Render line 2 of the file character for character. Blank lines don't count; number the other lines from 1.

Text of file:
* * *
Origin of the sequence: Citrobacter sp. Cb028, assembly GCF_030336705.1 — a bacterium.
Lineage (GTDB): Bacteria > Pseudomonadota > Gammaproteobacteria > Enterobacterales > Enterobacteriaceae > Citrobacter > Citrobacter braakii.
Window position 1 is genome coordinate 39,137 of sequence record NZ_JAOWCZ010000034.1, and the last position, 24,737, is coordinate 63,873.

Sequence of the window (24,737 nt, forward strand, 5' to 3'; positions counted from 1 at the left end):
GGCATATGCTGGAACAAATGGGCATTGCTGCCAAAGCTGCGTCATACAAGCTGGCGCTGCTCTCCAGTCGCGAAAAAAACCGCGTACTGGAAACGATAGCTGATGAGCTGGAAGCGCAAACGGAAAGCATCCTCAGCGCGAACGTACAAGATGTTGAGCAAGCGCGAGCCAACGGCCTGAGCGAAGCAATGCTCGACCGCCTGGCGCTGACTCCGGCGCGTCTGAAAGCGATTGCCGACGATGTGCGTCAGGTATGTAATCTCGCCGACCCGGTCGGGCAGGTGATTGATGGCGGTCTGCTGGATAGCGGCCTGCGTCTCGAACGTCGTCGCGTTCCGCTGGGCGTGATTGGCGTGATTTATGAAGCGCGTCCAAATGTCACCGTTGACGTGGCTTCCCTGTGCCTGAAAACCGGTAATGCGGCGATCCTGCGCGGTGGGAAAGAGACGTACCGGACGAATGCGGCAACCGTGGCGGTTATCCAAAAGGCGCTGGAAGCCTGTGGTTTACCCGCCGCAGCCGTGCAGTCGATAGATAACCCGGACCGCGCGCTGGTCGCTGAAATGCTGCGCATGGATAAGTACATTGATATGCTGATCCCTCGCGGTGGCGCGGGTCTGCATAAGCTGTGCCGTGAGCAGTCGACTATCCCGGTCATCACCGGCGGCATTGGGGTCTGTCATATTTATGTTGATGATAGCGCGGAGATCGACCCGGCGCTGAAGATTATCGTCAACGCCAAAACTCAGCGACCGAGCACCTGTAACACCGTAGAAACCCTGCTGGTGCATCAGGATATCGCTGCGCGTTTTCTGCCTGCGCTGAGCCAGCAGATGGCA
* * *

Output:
Lineage (GTDB): Bacteria > Pseudomonadota > Gammaproteobacteria > Enterobacterales > Enterobacteriaceae > Citrobacter > Citrobacter braakii.